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In modern philosophy, the concept of truth has been problematized from different angles, yet in evidence-based health care (EBHC), it continues to operate hidden and almost undisputed through the linked concept of "bias." To prevent unwarranted relativism and make better inferences in clinical practice, clinicians may benefit from a closer analysis of existing assumptions about truth, validity, and reality. In this paper, we give a brief overview of several important theories of truth, notably the ideal limit theorem (which assumes an ultimate and absolute truth towards which scientific inquiry progresses), the dominant way truth is conceptualized in the discourse and practice of EBHC. We draw on Belgian philosopher Isabelle Stengers' work to demonstrate that bias means one thing if one assumes a world of hard facts "out there," waiting to be collected. It means something different if one takes a critical view of the knowledge-power complex in research trials. Bias appears to have both an unproductive aspect and a productive aspect as argued by Stengers and others: Facts are not absolute but result from an interest, or interesse: a bias towards a certain line of questioning that cannot be eliminated. The duality that Stengers' view invokes draws attention to and challenges the assumptions underlying the ideal limit theory of truth in several ways. Most importantly, it casts doubt on the ideal limit theory as it applies to the single case scenario of the clinical encounter, the cornerstone of EBHC. To the extent that the goal of EBHC is to support inferencing in the clinical encounter, then the ideal limit as the sole concept of truth appears to be conceptually insufficient. We contend that EBHC could usefully incorporate a more pluralist understanding of truth and bias and provide an example how this would work out in a clinical scenario.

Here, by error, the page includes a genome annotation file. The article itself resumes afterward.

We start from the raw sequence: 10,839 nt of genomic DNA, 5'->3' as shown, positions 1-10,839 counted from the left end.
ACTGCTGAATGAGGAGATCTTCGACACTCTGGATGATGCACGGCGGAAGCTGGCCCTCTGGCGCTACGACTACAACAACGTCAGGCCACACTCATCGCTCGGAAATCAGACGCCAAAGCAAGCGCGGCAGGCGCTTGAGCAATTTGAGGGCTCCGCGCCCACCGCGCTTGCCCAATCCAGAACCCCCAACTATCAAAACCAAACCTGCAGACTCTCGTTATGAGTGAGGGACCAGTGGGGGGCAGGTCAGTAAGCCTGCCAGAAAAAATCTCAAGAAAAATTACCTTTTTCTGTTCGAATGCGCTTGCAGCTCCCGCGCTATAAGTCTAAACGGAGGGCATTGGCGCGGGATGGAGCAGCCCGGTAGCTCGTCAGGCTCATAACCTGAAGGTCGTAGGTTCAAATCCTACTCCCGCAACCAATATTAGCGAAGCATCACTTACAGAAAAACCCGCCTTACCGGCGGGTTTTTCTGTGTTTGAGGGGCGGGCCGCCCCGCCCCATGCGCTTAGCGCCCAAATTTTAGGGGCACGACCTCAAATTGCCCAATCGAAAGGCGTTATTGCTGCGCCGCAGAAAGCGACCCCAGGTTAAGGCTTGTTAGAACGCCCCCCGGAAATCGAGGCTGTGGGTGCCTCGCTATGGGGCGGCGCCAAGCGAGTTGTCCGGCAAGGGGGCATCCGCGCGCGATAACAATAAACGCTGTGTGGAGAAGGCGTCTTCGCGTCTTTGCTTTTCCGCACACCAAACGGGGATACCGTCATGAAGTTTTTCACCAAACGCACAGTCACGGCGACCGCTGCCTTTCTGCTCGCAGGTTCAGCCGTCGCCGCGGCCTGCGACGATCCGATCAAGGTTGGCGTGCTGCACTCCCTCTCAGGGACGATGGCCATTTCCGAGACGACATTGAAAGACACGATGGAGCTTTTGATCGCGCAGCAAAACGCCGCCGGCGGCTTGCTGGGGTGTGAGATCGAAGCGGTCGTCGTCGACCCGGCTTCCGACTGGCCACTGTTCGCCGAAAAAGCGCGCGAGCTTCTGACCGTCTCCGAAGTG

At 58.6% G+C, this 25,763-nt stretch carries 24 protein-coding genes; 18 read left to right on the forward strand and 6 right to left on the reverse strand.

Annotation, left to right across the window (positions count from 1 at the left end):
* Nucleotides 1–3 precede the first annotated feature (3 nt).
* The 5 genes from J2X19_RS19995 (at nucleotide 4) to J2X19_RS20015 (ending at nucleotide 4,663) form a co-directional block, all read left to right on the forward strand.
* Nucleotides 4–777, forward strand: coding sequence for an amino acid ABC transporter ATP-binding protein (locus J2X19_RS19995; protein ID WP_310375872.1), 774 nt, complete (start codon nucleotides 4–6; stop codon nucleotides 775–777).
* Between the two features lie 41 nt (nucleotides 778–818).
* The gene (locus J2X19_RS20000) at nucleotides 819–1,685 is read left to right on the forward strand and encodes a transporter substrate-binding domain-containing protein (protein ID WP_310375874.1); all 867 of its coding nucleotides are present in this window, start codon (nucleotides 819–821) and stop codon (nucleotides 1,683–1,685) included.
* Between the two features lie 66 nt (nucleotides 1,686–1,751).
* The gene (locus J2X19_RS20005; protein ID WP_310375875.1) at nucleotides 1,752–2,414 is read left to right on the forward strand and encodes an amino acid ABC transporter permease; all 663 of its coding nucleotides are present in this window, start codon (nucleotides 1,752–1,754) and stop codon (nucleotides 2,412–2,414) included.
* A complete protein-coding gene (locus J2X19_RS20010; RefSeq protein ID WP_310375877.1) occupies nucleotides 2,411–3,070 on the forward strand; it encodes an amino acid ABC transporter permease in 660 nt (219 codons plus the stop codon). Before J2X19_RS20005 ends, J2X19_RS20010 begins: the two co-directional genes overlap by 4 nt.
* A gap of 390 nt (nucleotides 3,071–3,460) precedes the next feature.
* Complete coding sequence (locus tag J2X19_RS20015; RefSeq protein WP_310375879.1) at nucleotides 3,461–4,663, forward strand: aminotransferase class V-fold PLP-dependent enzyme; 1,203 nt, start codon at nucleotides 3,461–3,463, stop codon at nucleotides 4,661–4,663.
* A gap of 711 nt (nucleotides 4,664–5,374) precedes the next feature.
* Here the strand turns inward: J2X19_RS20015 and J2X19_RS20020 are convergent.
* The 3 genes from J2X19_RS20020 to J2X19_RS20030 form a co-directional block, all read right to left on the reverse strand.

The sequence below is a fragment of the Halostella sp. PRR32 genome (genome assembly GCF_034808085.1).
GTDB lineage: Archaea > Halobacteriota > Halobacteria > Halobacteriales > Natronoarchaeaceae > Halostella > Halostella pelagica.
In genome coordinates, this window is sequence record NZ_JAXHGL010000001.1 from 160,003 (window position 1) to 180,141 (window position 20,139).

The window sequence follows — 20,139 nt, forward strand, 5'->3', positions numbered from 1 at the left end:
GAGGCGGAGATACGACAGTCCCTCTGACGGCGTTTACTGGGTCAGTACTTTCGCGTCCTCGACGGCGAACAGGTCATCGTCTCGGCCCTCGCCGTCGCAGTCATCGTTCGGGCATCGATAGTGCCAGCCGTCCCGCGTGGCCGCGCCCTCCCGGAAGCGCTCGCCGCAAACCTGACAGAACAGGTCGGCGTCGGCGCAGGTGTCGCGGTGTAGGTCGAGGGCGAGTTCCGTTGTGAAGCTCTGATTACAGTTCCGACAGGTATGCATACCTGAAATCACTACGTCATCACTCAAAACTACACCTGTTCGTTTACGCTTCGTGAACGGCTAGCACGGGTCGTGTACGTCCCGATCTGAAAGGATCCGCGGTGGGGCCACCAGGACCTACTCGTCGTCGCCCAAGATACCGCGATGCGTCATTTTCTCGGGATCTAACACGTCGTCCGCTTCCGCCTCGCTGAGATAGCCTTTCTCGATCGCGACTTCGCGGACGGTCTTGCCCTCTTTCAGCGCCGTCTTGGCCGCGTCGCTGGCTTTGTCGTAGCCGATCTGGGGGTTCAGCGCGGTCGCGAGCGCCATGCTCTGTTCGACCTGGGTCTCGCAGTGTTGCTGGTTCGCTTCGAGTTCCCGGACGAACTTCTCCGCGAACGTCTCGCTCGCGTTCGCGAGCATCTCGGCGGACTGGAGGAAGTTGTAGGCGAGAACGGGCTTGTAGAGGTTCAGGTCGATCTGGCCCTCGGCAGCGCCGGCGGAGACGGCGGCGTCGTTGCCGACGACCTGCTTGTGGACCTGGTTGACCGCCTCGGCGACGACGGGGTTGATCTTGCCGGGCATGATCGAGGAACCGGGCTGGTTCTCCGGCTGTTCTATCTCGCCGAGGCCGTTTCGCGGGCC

Original publication

DOI

10.1111/jep.13010

Type

Journal article

Journal

J Eval Clin Pract

Publication Date

06/08/2018

Keywords

epistemology, evidence-based medicine, practical reasoning, science